Again, a beat. A consideration, perhaps, that he is talking about the core readership for his best sellers. No matter. He’s rolling. He presses on.

“What I’m kind of hoping is that this is just kind of a pause, while we assimilate this gigantic new thing, ubiquitous computing and the Internet. And that at some point we’ll turn around and say, ‘Well, that was interesting — we have a whole set of new tools and capabilities that we didn’t have before the whole computer/Internet thing came along.’ ”

He said people should say, “Now let’s get back to work doing interesting and useful things.”

I know that many of us in the Internet industry believe we are working on things that are changing the world. But it’s worth asking ourselves if honestly that’s true. We’ve got some really big problems to attack, and we need the best minds of our generation on them.

Stephenson’s thoughts are elucidated in more detail in a piece he wrote for World Policy here.

Instrumenting People Into Location Services

By - December 08, 2011

So this week a well known VC made the trek to my writing retreat in Marin, and we hung out in a room that until this year was a large storage closet behind my garage. I rethought the space, soundproofed it, added a hodge-podge of AV gear and musical instruments, and named the place the “Ross Social Club”  - on Foursquare, anyway. I haven’t really told anyone that I gave the place a name, but it was sort of an experiment – would anyone ever check in there besides me?

Now I chose that name for various reasons I won’t get into here (another story, one I’ll be glad to tell you over a bourbon). But I like being able to name a space on Foursquare, and it’s become a habit for me to “check in” whenever I actually use the room. It’s like  leaving a digital breadcrumb for me, a record of my new relationship to music (I’m learning to play the drums). A lot of friends hang out there too, often playing their own instruments or riffing on the whiteboards I’ve hung about the place. But  I don’t make it a habit to mention the room’s Foursquare doppelganger. It seems a bit … forced. And as far as I know, many of them don’t use the service.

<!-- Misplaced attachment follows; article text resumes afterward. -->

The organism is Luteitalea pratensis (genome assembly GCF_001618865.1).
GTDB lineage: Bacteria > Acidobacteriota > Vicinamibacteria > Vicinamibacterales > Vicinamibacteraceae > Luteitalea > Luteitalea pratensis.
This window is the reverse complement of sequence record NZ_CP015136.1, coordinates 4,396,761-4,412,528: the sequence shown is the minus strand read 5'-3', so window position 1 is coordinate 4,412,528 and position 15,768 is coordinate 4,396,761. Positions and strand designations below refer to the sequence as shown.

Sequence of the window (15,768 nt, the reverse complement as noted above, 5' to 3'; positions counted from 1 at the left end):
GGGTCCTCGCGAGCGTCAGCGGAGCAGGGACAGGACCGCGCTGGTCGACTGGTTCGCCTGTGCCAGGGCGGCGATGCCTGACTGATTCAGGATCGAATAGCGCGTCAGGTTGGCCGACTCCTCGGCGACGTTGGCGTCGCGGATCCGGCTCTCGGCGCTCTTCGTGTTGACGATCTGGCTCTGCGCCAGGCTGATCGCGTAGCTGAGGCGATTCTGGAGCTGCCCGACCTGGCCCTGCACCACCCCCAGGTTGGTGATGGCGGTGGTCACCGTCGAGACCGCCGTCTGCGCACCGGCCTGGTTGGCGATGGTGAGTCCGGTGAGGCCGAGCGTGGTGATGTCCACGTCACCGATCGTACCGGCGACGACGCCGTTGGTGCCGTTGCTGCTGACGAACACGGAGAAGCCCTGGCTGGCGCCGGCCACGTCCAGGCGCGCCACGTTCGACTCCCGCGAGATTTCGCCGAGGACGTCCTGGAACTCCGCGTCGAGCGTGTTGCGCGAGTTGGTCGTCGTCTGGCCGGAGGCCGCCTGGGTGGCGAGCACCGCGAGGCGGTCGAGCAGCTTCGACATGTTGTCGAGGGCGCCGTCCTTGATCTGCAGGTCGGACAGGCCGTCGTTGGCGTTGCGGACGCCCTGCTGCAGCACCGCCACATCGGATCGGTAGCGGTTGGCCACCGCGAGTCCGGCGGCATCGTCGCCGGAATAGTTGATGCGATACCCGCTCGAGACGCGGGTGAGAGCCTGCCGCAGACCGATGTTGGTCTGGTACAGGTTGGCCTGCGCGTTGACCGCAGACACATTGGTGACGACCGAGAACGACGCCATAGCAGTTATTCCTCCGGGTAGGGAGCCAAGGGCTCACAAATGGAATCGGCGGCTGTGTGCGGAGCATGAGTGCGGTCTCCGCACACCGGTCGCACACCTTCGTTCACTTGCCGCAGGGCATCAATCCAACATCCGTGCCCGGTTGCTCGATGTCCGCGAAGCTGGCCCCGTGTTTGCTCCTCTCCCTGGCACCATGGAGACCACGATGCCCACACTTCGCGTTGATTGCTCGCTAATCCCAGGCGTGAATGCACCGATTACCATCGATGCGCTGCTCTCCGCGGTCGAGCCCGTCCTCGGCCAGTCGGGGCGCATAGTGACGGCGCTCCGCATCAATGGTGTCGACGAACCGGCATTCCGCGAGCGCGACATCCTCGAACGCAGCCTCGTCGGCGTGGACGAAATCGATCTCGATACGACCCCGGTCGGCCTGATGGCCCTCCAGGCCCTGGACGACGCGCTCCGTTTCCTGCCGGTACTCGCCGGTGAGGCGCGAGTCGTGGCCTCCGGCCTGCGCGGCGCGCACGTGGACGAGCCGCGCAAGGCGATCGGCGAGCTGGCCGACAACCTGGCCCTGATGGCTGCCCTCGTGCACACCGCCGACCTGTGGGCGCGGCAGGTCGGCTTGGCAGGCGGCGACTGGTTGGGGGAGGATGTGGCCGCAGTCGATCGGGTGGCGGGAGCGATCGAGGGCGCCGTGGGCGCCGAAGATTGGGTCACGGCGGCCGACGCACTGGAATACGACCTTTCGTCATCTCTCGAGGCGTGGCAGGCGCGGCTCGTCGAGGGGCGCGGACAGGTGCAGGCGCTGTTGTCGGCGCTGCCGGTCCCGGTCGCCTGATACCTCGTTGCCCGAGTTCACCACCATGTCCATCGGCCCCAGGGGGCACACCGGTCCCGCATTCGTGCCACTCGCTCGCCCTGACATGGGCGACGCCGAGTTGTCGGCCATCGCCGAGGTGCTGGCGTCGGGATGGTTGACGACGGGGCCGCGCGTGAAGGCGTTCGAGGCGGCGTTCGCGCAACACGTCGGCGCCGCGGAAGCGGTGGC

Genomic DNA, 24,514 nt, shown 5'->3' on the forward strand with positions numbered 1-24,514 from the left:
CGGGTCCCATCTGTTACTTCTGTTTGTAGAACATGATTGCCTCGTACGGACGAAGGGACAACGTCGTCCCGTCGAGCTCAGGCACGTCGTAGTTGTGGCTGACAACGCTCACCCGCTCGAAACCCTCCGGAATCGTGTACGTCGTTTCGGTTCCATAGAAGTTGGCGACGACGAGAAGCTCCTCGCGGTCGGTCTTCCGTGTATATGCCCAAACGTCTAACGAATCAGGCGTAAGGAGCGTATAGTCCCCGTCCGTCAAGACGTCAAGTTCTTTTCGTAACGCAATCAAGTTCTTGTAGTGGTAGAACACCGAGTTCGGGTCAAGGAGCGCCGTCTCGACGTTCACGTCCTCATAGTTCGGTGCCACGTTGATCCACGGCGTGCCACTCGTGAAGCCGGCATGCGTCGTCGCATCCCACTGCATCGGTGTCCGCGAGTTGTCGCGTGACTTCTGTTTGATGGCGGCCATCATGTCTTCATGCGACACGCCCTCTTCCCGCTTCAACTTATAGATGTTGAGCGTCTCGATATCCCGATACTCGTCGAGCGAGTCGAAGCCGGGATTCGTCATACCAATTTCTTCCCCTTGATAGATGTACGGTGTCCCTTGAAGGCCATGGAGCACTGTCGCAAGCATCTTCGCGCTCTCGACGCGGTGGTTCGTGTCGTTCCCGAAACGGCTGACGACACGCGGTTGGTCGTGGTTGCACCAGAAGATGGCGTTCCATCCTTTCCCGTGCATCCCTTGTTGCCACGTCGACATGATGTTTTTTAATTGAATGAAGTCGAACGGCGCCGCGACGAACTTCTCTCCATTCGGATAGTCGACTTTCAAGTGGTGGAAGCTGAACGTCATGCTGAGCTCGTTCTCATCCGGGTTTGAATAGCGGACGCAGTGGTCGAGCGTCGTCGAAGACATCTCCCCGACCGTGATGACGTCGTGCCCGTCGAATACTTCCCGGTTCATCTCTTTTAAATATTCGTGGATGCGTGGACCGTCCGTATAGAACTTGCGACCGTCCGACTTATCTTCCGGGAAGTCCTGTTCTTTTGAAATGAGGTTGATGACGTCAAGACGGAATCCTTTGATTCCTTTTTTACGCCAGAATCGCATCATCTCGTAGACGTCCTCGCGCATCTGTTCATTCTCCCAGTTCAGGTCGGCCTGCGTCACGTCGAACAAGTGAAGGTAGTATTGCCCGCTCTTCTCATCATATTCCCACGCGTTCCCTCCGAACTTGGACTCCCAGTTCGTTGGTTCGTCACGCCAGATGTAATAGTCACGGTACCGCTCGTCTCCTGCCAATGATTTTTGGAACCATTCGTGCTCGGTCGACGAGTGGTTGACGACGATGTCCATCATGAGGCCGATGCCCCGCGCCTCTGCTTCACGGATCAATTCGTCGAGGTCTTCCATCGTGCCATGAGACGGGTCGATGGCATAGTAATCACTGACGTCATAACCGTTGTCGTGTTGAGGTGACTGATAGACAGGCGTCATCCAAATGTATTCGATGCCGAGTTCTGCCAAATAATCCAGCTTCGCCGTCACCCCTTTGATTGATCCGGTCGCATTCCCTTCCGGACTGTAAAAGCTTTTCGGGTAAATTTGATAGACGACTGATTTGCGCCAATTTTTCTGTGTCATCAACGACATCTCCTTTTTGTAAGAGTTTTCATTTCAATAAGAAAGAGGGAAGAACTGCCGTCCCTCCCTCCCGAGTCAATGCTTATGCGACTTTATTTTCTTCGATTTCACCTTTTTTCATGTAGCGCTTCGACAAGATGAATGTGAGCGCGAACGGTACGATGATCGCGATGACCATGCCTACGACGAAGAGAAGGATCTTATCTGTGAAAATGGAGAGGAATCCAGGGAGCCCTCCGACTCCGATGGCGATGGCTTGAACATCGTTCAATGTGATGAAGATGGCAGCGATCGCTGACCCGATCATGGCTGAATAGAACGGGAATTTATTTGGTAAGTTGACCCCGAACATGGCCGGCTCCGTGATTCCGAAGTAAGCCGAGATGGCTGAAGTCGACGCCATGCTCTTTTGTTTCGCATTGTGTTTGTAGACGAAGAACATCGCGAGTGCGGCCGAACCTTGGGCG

On the same day I created the RSC on Foursquare (and probably because he asked me what I was doing on my phone), one fellow did check in. With some whimsy, he added a tip: “Try the wings.” It’d make you laugh if you’ve ever been there, trust me. Since then, in the past nine months, countless folks have been through the place, but only one other person has checked in.

Anyway, yesterday this well-known VC came by, and we met in the RSC mainly because it was too loud in my home office (construction going on outside). And as he walked in and sat, he put his iPhone down on a nearby table, as did I. I thought about asking him to check in, but….then I forgot. We spoke for an hour or so, reviewing all manner of things in our industry, discussed our business, and on his way he went.

Then I thought to myself – hey, he should have checked into that space. Then there’d be a record of his visit, and that’d be cool. Kind of like a guestbook of sorts.

But…I don’t even know if the fellow uses Foursquare. And he of course had no idea that the Ross Social Club was “lit up” on the service. And I wasn’t sure mentioning it to him wasn’t, well, kind of dorky.

You see all those social instrumentation and nuance problems I’m having?

Anyway, here’s a thought on one way to add just one wrinkle of nuance to location services. While I’m sure at some point in our collective future the concept of a “place” being digitally “alive” and communicable will be commonplace, at the moment, it’s rare and noteworthy.